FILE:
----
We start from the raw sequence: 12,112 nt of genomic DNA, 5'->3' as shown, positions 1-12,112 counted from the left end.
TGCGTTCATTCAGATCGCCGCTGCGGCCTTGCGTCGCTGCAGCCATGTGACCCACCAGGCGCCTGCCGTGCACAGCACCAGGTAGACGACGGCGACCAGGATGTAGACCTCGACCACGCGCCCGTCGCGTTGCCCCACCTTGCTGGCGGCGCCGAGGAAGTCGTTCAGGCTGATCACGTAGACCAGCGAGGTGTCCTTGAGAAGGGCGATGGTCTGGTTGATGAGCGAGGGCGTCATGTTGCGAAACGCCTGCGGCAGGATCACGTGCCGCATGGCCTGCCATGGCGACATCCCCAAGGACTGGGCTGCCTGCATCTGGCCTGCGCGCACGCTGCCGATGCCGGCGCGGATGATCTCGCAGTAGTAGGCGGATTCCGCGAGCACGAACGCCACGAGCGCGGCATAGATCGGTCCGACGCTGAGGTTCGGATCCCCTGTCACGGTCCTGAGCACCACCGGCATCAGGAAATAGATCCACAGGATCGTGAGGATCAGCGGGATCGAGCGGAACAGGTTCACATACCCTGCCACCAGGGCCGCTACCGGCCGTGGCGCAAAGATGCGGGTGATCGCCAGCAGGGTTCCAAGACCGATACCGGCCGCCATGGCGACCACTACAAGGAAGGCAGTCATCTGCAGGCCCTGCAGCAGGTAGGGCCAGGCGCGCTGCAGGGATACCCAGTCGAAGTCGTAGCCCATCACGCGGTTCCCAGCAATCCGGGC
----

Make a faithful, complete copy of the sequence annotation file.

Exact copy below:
We start from the raw sequence: 12,112 nt of genomic DNA, 5'->3' as shown, positions 1-12,112 counted from the left end.
TGCGTTCATTCAGATCGCCGCTGCGGCCTTGCGTCGCTGCAGCCATGTGACCCACCAGGCGCCTGCCGTGCACAGCACCAGGTAGACGACGGCGACCAGGATGTAGACCTCGACCACGCGCCCGTCGCGTTGCCCCACCTTGCTGGCGGCGCCGAGGAAGTCGTTCAGGCTGATCACGTAGACCAGCGAGGTGTCCTTGAGAAGGGCGATGGTCTGGTTGATGAGCGAGGGCGTCATGTTGCGAAACGCCTGCGGCAGGATCACGTGCCGCATGGCCTGCCATGGCGACATCCCCAAGGACTGGGCTGCCTGCATCTGGCCTGCGCGCACGCTGCCGATGCCGGCGCGGATGATCTCGCAGTAGTAGGCGGATTCCGCGAGCACGAACGCCACGAGCGCGGCATAGATCGGTCCGACGCTGAGGTTCGGATCCCCTGTCACGGTCCTGAGCACCACCGGCATCAGGAAATAGATCCACAGGATCGTGAGGATCAGCGGGATCGAGCGGAACAGGTTCACATACCCTGCCACCAGGGCCGCTACCGGCCGTGGCGCAAAGATGCGGGTGATCGCCAGCAGGGTTCCAAGACCGATACCGGCCGCCATGGCGACCACTACAAGGAAGGCAGTCATCTGCAGGCCCTGCAGCAGGTAGGGCCAGGCGCGCTGCAGGGATACCCAGTCGAAGTCGTAGCCCATCACGCGGTTCCCAGCAATCCGGGC